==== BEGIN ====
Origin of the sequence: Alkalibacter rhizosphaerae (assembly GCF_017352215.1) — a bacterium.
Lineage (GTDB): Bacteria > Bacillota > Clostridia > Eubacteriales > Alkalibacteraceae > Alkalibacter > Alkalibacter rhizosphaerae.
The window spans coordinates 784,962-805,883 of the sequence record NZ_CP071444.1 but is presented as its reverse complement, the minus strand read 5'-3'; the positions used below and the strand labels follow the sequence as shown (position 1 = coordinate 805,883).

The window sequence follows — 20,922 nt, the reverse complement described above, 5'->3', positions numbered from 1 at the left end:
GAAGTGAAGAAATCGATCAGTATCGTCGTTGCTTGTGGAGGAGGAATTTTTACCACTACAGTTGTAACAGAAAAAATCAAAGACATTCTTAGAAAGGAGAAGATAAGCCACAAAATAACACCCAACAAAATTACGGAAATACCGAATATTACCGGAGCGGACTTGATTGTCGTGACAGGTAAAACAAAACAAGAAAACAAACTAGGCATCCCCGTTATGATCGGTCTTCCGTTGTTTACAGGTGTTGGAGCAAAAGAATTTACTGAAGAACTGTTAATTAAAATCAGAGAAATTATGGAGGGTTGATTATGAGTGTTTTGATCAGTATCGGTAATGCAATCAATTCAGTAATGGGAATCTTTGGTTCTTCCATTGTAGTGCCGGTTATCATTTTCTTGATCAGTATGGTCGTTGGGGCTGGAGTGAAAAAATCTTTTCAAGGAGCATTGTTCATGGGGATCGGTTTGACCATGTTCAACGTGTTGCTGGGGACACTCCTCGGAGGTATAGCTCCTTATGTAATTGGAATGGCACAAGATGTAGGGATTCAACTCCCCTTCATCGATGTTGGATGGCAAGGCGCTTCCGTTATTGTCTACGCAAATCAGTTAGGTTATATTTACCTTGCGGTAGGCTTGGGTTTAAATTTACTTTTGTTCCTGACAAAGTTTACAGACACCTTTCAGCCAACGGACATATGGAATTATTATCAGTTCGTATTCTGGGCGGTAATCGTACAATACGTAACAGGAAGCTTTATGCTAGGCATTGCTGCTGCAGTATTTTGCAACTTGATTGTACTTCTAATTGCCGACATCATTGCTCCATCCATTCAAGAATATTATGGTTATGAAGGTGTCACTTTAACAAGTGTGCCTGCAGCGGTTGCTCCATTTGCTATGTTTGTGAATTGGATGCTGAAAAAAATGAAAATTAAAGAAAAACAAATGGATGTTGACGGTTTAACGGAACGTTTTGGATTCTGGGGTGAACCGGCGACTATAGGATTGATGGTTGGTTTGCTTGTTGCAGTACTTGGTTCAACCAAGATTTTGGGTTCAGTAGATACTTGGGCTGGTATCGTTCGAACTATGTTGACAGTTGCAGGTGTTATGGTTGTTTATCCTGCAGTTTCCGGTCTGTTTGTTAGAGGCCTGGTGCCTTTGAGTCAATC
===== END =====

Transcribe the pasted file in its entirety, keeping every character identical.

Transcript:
Origin of the sequence: Alkalibacter rhizosphaerae (assembly GCF_017352215.1) — a bacterium.
Lineage (GTDB): Bacteria > Bacillota > Clostridia > Eubacteriales > Alkalibacteraceae > Alkalibacter > Alkalibacter rhizosphaerae.
The window spans coordinates 784,962-805,883 of the sequence record NZ_CP071444.1 but is presented as its reverse complement, the minus strand read 5'-3'; the positions used below and the strand labels follow the sequence as shown (position 1 = coordinate 805,883).

The window sequence follows — 20,922 nt, the reverse complement described above, 5'->3', positions numbered from 1 at the left end:
GAAGTGAAGAAATCGATCAGTATCGTCGTTGCTTGTGGAGGAGGAATTTTTACCACTACAGTTGTAACAGAAAAAATCAAAGACATTCTTAGAAAGGAGAAGATAAGCCACAAAATAACACCCAACAAAATTACGGAAATACCGAATATTACCGGAGCGGACTTGATTGTCGTGACAGGTAAAACAAAACAAGAAAACAAACTAGGCATCCCCGTTATGATCGGTCTTCCGTTGTTTACAGGTGTTGGAGCAAAAGAATTTACTGAAGAACTGTTAATTAAAATCAGAGAAATTATGGAGGGTTGATTATGAGTGTTTTGATCAGTATCGGTAATGCAATCAATTCAGTAATGGGAATCTTTGGTTCTTCCATTGTAGTGCCGGTTATCATTTTCTTGATCAGTATGGTCGTTGGGGCTGGAGTGAAAAAATCTTTTCAAGGAGCATTGTTCATGGGGATCGGTTTGACCATGTTCAACGTGTTGCTGGGGACACTCCTCGGAGGTATAGCTCCTTATGTAATTGGAATGGCACAAGATGTAGGGATTCAACTCCCCTTCATCGATGTTGGATGGCAAGGCGCTTCCGTTATTGTCTACGCAAATCAGTTAGGTTATATTTACCTTGCGGTAGGCTTGGGTTTAAATTTACTTTTGTTCCTGACAAAGTTTACAGACACCTTTCAGCCAACGGACATATGGAATTATTATCAGTTCGTATTCTGGGCGGTAATCGTACAATACGTAACAGGAAGCTTTATGCTAGGCATTGCTGCTGCAGTATTTTGCAACTTGATTGTACTTCTAATTGCCGACATCATTGCTCCATCCATTCAAGAATATTATGGTTATGAAGGTGTCACTTTAACAAGTGTGCCTGCAGCGGTTGCTCCATTTGCTATGTTTGTGAATTGGATGCTGAAAAAAATGAAAATTAAAGAAAAACAAATGGATGTTGACGGTTTAACGGAACGTTTTGGATTCTGGGGTGAACCGGCGACTATAGGATTGATGGTTGGTTTGCTTGTTGCAGTACTTGGTTCAACCAAGATTTTGGGTTCAGTAGATACTTGGGCTGGTATCGTTCGAACTATGTTGACAGTTGCAGGTGTTATGGTTGTTTATCCTGCAGTTTCCGGTCTGTTTGTTAGAGGCCTGGTGCCTTTGAGTCAATC